Wednesday, 02 July 2014 18:29
By Josh Nason, Wrestling Observer
After Wednesday's episode, the finals are now set for this Sunday's Ultimate Fighter finale, putting an end to a season Dana White said was the worst in the show's history.
Due to a lack of interest from readers and yours truly, there was no recap of last week's show, but here's the quick recap before we get into this week's show:
Pat Walsh (Team Edgar) wanted more workouts and due to the Team Edgar schedule, that wasn't going to happen. He asked to train with Team Penn, and got permission...kind of. He trained, and then got taken to task by his teammates and his coaches. Yes, his coaches said he could, but yet, he got yelled at. Weird. Walsh got emotional and stormed out of the locker room, but Edgar and coaches talked to him to bring him back. Not exactly what you want before the biggest fight of his career.
In any case, this was one of the most entertaining fights of the season, a full three rounds of standup. Anderson got the u/d victory, but Walsh earned the 'zombie' nickname from White due to his fighting style. He's really a 185-er and this effort likely gave him another UFC opportunity.
This was a good episode and worth a watch this weekend if you need just one more hour of MMA in your life.
Back to this week's finale:
Dhiego Lima took just 34 seconds to submit Roger Zapata in the first round, moving onto the 185-pound finals. Zapata hit Lima with a punch and Lima hit his back. He chased him and then got submitted by a tight armbar quickly. Lima was limping leaving the cage, but the show was taped so long ago that it doesn't matter. Zapata didn't seem too broken up about it, which was odd. He's fighting a weight class above where he should be, so it will be interesting to see if they bring him for a 170-pound bout.
Chuck Liddell stopped by a Team Penn practice on behalf of longtime coach and friend John Hackleman. He worked with Daniel Spohn, the light heavyweight facing Matt Van Buren in the semifinals. I still find it amazing that he's booked for national car battery ads that current UFC talent can't seem to get into. Spohn is confident, but hasn't made much of an impression other than 'boring' on the show. This is an important fight for him tonight.
But after a great first round, Van Buren shocked everyone by beating the shit out of Spohn in the second round, earning a big TKO win. He cracked him with a hook and dropped about 15 elbows to his head, completely dazing him. He did come back and catch Van Buren with a punch, but MVB roared back to finish it off. Spohn thought the stoppage was premature, but if you watch this fight, he's the only person thinking that.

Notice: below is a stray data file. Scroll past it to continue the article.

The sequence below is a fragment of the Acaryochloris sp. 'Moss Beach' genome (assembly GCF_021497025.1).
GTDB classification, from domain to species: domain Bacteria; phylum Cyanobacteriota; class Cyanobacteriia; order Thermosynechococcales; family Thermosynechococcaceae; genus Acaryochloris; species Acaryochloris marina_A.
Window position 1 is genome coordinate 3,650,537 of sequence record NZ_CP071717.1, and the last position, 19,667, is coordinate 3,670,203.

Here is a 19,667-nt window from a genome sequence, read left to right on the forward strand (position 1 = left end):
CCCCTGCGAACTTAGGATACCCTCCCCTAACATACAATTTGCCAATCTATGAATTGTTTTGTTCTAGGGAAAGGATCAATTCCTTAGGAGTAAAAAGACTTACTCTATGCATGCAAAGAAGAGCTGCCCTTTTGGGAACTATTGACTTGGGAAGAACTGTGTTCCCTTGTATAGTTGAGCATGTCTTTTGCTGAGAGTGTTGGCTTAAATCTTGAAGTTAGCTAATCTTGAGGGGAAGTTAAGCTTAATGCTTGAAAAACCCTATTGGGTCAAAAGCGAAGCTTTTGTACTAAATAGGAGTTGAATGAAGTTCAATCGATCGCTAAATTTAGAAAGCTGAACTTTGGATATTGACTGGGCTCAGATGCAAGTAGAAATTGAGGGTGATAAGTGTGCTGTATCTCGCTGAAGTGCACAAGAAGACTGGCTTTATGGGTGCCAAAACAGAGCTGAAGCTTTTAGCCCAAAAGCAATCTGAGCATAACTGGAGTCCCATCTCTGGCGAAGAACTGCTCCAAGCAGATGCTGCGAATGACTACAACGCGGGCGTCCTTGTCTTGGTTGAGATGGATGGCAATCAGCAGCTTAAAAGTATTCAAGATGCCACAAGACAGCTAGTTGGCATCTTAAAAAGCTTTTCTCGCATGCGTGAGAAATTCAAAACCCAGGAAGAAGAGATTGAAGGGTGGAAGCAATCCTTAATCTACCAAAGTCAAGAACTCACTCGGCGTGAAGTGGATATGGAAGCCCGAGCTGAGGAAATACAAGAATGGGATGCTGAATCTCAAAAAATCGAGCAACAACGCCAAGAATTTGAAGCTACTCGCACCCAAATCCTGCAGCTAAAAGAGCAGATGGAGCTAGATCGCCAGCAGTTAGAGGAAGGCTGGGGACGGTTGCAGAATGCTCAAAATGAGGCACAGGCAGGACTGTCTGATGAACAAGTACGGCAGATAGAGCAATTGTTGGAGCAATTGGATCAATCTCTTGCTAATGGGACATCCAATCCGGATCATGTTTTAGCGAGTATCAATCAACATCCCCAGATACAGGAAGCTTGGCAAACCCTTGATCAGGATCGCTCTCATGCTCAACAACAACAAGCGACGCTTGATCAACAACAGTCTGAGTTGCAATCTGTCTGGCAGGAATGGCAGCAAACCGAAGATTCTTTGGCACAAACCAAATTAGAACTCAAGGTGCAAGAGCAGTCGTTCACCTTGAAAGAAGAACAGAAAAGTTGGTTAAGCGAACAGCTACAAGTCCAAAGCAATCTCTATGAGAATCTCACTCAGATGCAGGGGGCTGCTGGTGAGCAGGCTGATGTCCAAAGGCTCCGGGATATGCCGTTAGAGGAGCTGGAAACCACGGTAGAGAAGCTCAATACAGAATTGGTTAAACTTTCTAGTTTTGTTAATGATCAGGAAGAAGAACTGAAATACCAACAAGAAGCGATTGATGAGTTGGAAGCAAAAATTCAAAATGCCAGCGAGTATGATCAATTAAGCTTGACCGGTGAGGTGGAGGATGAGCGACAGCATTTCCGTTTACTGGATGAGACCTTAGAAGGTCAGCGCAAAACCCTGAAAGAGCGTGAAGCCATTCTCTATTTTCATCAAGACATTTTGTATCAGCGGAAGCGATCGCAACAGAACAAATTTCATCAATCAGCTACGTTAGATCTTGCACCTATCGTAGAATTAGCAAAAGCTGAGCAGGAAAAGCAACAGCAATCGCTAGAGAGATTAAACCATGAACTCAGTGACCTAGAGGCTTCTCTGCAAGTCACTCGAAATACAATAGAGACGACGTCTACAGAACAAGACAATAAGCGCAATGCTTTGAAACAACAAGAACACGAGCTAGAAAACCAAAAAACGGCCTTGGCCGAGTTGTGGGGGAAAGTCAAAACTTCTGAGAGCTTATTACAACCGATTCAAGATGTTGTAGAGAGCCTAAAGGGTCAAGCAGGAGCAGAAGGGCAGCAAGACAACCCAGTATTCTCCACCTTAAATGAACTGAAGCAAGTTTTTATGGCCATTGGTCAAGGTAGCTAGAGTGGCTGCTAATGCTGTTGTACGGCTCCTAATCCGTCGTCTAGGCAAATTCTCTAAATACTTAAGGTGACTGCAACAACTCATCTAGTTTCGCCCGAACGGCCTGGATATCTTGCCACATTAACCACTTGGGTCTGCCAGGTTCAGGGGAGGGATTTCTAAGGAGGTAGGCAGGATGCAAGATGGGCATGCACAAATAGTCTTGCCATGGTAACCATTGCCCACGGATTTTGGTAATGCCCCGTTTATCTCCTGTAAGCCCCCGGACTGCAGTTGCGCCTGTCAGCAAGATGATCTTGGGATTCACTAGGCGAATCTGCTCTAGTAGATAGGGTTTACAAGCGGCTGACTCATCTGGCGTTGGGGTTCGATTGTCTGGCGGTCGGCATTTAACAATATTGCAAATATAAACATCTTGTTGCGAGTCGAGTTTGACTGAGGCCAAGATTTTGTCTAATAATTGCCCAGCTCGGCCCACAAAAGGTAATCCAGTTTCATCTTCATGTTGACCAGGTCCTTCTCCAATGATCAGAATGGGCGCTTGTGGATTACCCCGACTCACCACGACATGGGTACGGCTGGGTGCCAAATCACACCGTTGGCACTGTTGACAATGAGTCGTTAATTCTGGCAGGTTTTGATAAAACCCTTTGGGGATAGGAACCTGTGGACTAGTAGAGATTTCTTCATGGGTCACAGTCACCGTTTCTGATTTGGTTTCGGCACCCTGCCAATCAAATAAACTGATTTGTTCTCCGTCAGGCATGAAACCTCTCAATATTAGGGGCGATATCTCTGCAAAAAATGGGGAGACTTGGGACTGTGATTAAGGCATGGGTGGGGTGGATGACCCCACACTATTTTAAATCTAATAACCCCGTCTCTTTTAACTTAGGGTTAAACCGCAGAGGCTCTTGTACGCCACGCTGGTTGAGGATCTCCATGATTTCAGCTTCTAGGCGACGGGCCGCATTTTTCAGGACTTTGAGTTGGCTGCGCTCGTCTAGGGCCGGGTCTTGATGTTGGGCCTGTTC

- Matt Van Buren (Team Edgar) vs. Corey Anderson (Team Edgar) -- 205
- Dhiego Lima (Team Edgar) vs. Eddie Gordon (Team Edgar) -- 185
TUF 19 Final Thoughts:
Yeah, this season was boring with a rewatchability score of -143. It starts with the coaches, two guys that no one really cares about seeing fight each other. There was zero heat this season between Frankie Edgar and BJ Penn, and it definitely hurt the show -- a point amplified when the fights were dull. The fact Penn got swept shows that as nice a guy as he is, he didn't really care that much. I don't think he drafted his team that badly.
As far as opportunities for the cast, Ireland's Cathal Pendred is getting another opportunity despite a lackluster performance. As I wrote earlier, Walsh should get an opportunity but there's no one else on this season that really deserves another opportunity with 500+ guys already under contract.
My hope is that after TUF 20, the concept goes to a Fight Pass only format with just non-US countries involved. Unless you get rid of the core concept -- fighters on two teams competing in a tourney -- there's nothing else outside of live gators at cageside that can make TUF different enough to care. After this next all-female season, there's nothing left for TUF to prove. Let it die, Dana. Let it die.